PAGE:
- Keep building your company: convincing talented people to join the boat (which, by the way, is not currently funded), answering their very same questions, over and over. Not being with the team to guide and onboard them, because you’re pitching.
Steve was really fond of the Miracle Morning routine to help him face this intense period. I just tried to keep my schedule available for (i) running sessions several times a week (I still aim at running my 4th marathon in less than 3 hours!), and, more importantly (ii) quality time with my family.
Again, no ‘magic recipe’ here: I think that being a solid two-founder team really helped coping with tough moments. Having a partner with whom you can laugh during hardships makes life easier.
After 4 weeks of pitching, and 18 meetings, we secured a couple of term-sheets, with several VCs, which proposed pretty much the same financial deal.
1. One of them had the most favorable clauses, with a young, bullish, and dynamic spirit;
2. Another pair of VCs (willing to invest jointly) was composed of (i) a US and Fintech focused VC, and (ii) another top French VC we trusted and knew very well.
A lot of people would think, ‘What are you complaining about’, and I would totally get this.
However, this is an overview of what was going through our mind when we got the two term-sheets:
- Do we really want to do this? We’re about to sign for at least 5 years of hard work and stress. I just had an adorable daughter, Steve was about to get married. We could re-invest some of the money from the Smokio acquisition, and/or opt for less capital-intensive projects. I thought SaaS or marketplace ventures had great potential as well, while being less demanding in terms of tech/security/regulation and thus investments, than Fintech.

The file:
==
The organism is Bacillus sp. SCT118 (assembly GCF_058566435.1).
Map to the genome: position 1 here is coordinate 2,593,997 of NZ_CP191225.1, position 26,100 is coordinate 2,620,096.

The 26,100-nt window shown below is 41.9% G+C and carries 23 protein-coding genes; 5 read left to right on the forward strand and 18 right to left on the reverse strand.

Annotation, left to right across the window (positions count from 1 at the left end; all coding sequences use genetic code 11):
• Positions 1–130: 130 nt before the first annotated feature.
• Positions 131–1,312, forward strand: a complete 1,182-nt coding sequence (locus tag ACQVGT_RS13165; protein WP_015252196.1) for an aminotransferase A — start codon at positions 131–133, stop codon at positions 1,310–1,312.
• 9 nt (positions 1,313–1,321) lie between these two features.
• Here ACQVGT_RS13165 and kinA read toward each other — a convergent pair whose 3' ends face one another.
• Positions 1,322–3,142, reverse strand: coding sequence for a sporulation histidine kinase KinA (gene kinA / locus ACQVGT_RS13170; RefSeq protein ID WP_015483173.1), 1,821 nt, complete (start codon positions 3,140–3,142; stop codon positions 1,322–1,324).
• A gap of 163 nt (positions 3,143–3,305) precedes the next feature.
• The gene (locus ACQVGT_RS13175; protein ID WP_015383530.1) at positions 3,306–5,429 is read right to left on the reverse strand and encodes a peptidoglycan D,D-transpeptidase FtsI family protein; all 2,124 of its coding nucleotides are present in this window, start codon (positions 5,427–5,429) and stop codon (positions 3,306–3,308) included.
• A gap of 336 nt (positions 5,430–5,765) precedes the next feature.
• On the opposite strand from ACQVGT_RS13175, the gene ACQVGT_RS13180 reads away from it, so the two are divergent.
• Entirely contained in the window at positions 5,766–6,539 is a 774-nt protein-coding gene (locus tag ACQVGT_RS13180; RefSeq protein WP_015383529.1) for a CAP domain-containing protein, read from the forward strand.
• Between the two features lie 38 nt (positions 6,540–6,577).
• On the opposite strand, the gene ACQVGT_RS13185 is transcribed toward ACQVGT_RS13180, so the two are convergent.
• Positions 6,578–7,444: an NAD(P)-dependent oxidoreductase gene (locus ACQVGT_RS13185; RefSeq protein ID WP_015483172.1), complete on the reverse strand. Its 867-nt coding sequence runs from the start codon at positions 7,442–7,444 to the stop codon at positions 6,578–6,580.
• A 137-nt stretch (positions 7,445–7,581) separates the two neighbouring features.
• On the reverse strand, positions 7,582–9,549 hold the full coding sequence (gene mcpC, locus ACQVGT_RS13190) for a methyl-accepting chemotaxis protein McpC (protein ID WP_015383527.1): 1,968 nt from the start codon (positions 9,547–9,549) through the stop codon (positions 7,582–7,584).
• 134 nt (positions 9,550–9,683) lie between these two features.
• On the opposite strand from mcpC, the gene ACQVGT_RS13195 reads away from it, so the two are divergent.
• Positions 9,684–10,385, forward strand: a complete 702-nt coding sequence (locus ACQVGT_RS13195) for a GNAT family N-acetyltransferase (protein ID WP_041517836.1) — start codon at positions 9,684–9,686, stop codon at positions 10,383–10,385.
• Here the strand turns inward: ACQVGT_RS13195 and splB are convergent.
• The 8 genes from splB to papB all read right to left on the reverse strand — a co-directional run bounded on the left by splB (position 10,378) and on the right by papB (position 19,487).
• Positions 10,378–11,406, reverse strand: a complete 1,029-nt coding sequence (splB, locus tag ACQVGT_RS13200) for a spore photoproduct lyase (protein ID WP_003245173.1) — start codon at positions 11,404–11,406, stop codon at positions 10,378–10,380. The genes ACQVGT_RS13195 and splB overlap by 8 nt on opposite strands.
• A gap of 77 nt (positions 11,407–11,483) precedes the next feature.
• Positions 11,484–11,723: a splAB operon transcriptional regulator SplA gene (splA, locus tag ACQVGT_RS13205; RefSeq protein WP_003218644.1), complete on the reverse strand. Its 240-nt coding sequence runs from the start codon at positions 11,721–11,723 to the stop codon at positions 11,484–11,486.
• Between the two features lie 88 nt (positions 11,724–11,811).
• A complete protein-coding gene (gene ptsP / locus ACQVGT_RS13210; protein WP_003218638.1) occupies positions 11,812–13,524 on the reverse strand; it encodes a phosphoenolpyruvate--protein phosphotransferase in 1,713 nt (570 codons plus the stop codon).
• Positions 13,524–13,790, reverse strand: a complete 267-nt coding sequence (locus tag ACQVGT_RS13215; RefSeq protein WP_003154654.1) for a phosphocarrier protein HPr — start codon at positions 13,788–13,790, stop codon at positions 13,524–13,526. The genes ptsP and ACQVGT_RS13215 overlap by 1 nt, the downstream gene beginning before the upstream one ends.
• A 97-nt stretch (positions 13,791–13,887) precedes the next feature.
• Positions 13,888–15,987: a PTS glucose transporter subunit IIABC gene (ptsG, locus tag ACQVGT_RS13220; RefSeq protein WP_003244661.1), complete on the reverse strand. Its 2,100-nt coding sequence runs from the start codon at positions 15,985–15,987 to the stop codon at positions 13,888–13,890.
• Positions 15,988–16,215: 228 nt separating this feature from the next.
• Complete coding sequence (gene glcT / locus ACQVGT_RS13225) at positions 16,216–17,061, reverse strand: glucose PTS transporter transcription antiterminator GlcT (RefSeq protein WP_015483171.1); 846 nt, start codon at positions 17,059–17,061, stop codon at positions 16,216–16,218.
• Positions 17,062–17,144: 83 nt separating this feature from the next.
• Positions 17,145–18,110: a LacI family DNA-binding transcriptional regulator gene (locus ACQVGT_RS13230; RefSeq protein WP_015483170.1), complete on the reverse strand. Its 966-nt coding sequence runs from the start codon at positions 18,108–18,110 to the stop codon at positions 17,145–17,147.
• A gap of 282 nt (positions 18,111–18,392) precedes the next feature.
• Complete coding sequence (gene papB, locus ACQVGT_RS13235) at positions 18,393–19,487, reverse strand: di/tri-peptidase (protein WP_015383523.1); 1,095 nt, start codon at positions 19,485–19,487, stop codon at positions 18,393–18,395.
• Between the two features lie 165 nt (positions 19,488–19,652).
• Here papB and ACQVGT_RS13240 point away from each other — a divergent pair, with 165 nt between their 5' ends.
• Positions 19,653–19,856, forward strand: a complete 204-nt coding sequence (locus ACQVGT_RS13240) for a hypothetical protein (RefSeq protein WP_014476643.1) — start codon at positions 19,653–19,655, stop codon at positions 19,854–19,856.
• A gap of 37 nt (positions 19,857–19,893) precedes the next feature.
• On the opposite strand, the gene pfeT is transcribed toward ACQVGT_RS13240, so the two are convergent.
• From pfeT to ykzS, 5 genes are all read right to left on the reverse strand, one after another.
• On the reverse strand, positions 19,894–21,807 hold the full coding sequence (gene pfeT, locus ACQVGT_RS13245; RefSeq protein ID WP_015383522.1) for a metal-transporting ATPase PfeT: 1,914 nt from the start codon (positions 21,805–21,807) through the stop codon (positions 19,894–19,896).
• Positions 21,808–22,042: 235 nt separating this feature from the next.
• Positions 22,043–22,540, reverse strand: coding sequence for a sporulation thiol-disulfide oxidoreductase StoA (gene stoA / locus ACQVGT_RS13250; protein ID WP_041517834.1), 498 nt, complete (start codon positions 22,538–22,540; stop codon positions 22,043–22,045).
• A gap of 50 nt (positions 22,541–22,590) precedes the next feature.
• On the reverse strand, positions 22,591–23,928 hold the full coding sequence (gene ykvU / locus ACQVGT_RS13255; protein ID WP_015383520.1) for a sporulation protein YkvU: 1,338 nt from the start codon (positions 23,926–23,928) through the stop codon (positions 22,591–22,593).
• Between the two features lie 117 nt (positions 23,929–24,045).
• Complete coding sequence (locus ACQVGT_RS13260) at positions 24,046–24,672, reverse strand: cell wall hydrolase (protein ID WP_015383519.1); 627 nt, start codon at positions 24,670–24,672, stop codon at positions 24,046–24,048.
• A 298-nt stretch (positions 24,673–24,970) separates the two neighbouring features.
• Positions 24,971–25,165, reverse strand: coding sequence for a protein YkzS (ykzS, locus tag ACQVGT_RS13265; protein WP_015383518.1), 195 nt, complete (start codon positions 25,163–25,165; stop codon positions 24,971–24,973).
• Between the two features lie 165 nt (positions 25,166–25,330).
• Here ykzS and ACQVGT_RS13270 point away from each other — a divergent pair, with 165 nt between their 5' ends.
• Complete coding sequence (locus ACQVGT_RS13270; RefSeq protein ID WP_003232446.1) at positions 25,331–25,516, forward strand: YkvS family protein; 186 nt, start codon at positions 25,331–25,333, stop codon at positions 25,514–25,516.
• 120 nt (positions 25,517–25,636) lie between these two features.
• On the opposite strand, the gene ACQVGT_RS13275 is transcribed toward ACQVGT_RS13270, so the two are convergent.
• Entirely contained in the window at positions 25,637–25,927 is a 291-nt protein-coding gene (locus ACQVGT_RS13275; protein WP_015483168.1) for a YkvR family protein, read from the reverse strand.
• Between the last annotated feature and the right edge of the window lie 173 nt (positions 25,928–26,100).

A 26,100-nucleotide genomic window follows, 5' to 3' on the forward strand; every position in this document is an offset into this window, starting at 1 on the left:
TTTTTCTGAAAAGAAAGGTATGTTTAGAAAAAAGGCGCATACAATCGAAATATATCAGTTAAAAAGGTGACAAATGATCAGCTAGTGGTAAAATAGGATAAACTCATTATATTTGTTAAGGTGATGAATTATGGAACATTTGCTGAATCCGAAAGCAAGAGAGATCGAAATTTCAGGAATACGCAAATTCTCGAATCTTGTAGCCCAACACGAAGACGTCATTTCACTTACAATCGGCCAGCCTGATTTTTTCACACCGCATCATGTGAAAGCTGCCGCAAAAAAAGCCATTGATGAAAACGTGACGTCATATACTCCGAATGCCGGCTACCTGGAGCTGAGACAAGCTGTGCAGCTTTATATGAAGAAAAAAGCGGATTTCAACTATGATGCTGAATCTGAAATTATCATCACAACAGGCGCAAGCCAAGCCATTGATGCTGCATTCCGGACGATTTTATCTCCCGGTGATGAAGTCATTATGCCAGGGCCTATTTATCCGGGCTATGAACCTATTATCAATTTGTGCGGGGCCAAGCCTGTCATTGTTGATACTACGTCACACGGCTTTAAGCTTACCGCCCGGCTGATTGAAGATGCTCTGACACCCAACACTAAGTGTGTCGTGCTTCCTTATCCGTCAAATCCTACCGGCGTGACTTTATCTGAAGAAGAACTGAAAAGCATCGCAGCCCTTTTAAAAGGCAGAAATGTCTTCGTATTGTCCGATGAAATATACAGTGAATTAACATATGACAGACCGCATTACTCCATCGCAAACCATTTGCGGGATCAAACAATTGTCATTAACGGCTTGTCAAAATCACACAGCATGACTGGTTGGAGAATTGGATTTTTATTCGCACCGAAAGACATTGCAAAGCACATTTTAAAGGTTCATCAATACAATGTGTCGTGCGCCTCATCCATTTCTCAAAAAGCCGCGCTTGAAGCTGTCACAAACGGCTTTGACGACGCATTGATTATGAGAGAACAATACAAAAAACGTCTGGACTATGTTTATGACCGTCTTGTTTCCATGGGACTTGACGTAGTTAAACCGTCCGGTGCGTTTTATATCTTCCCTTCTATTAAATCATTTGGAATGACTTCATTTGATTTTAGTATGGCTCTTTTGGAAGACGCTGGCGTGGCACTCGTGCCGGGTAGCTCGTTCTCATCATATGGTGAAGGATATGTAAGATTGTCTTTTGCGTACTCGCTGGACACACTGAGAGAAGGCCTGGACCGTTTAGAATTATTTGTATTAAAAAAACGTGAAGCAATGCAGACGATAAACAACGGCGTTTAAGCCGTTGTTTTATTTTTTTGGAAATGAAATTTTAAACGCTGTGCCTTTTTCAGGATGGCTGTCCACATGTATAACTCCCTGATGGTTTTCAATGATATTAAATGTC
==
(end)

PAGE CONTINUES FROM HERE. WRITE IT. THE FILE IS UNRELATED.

- Are we really going to succeed? For Steve and I, taking investors’ and business angels’ (all friends and family) money has always been a huge responsibility. Of course we wanted our company to be successful, but above all, disappointing our investors was not really an option.
- Which term sheet should we choose?
Taking the plunge
Well, I guess you already know what we decided.
We could not think of another career option than building another startup, and truly believed we would disrupt B2B banking.
Also, picking Valar Ventures and Alven Capital’s offer (option 2) made most sense because:
- We loved Valar Ventures’ fintech expertise (they invested in TransferWise, N26, and Xero among others), and very pragmatic ‘US’ mindset.
- Alven Capital is one of the top VCs in Europe, we’ve known and enjoyed working together at Smokio. In short, we trusted them and felt we belonged to the Alven family.
Every fundraising must be celebrated as it brings both financial means and experts’ validation ; therefore the self-confidence required to build something from scratch.
However, raising funds is just a necessary step towards success, and we could not wait to be 100% back with the team to actually focus on Qonto, meaning, in priority order:
- Team: recruit, develop, retain the best talents.
- Product: #1 complaint of users is around the outdated banking tools they have to cope with. Qonto’s ambition is to be the leading business banking product for entrepreneurs and startups.
- Operations: we believe entrepreneurs and startups deserve a best-in-class customer service, especially when it comes to their money. That’s why we ‘obsess’ so much about (i) caring, (ii) executing.
We did have our set of doubts and insecurities, but since then, we never looked back. By March we had a team of 15+ talented and passionate people, our beta is live, 2,000+ companies signed up to open a Qonto account.
To all founders, I would just say:
- Founding a company is a 5+ years personal commitment. Be sure you want to commit!
- Don’t underestimate mental preparation before/during/after pitching. Being open to feedback without undermining your self-confidence is a fine balance to find.
- Choose the right partners. I might be repeating myself, but having Steve, whom I have known for years and already founded a company with, was an invaluable asset. For important decisions, we always speak in one voice. I cannot imagine how hard and stressful being misaligned with one’s cofounders during fundraising can be.
This article first appeared in the Quonto blog. Quonto has since moved ahead, announcing today the raising of a further €10 million from existing investors Valar Ventures and Alven Capital and opening for business in France